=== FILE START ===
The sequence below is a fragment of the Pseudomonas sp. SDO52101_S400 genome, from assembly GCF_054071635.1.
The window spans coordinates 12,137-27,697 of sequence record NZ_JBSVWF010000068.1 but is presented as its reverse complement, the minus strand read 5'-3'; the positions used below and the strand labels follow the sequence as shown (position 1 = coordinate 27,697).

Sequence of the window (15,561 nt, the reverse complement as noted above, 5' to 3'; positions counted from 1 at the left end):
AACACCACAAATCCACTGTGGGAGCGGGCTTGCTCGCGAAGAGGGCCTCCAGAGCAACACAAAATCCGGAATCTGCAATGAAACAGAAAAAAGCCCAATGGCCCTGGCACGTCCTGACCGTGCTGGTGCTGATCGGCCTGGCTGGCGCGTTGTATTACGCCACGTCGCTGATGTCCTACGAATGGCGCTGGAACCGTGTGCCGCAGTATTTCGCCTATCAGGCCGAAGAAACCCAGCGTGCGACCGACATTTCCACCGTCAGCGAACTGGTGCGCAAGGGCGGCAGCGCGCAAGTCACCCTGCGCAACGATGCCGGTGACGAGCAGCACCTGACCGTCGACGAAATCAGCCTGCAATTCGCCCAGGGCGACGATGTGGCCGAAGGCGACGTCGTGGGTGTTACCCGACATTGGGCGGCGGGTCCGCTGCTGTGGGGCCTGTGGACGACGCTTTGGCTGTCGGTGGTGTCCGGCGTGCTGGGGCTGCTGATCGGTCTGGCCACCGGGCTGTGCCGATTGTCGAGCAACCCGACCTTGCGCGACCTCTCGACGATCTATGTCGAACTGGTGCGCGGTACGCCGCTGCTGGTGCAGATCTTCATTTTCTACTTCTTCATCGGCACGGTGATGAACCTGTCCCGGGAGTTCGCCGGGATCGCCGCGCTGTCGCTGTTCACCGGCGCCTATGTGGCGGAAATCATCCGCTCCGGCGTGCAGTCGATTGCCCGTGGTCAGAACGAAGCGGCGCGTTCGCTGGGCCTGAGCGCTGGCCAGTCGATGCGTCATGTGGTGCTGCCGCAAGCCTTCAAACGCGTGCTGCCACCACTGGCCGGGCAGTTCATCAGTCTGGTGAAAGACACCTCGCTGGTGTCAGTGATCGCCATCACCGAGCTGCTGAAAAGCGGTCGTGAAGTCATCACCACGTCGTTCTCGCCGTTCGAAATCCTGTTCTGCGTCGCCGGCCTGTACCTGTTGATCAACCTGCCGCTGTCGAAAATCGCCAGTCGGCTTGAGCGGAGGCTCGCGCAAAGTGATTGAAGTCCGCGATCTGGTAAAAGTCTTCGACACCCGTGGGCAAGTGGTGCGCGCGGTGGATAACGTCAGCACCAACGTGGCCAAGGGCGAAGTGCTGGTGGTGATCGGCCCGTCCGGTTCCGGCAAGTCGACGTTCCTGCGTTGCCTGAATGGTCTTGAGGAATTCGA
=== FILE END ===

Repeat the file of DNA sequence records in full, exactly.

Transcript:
The sequence below is a fragment of the Pseudomonas sp. SDO52101_S400 genome, from assembly GCF_054071635.1.
The window spans coordinates 12,137-27,697 of sequence record NZ_JBSVWF010000068.1 but is presented as its reverse complement, the minus strand read 5'-3'; the positions used below and the strand labels follow the sequence as shown (position 1 = coordinate 27,697).

Sequence of the window (15,561 nt, the reverse complement as noted above, 5' to 3'; positions counted from 1 at the left end):
AACACCACAAATCCACTGTGGGAGCGGGCTTGCTCGCGAAGAGGGCCTCCAGAGCAACACAAAATCCGGAATCTGCAATGAAACAGAAAAAAGCCCAATGGCCCTGGCACGTCCTGACCGTGCTGGTGCTGATCGGCCTGGCTGGCGCGTTGTATTACGCCACGTCGCTGATGTCCTACGAATGGCGCTGGAACCGTGTGCCGCAGTATTTCGCCTATCAGGCCGAAGAAACCCAGCGTGCGACCGACATTTCCACCGTCAGCGAACTGGTGCGCAAGGGCGGCAGCGCGCAAGTCACCCTGCGCAACGATGCCGGTGACGAGCAGCACCTGACCGTCGACGAAATCAGCCTGCAATTCGCCCAGGGCGACGATGTGGCCGAAGGCGACGTCGTGGGTGTTACCCGACATTGGGCGGCGGGTCCGCTGCTGTGGGGCCTGTGGACGACGCTTTGGCTGTCGGTGGTGTCCGGCGTGCTGGGGCTGCTGATCGGTCTGGCCACCGGGCTGTGCCGATTGTCGAGCAACCCGACCTTGCGCGACCTCTCGACGATCTATGTCGAACTGGTGCGCGGTACGCCGCTGCTGGTGCAGATCTTCATTTTCTACTTCTTCATCGGCACGGTGATGAACCTGTCCCGGGAGTTCGCCGGGATCGCCGCGCTGTCGCTGTTCACCGGCGCCTATGTGGCGGAAATCATCCGCTCCGGCGTGCAGTCGATTGCCCGTGGTCAGAACGAAGCGGCGCGTTCGCTGGGCCTGAGCGCTGGCCAGTCGATGCGTCATGTGGTGCTGCCGCAAGCCTTCAAACGCGTGCTGCCACCACTGGCCGGGCAGTTCATCAGTCTGGTGAAAGACACCTCGCTGGTGTCAGTGATCGCCATCACCGAGCTGCTGAAAAGCGGTCGTGAAGTCATCACCACGTCGTTCTCGCCGTTCGAAATCCTGTTCTGCGTCGCCGGCCTGTACCTGTTGATCAACCTGCCGCTGTCGAAAATCGCCAGTCGGCTTGAGCGGAGGCTCGCGCAAAGTGATTGAAGTCCGCGATCTGGTAAAAGTCTTCGACACCCGTGGGCAAGTGGTGCGCGCGGTGGATAACGTCAGCACCAACGTGGCCAAGGGCGAAGTGCTGGTGGTGATCGGCCCGTCCGGTTCCGGCAAGTCGACGTTCCTGCGTTGCCTGAATGGTCTTGAGGAATTCGA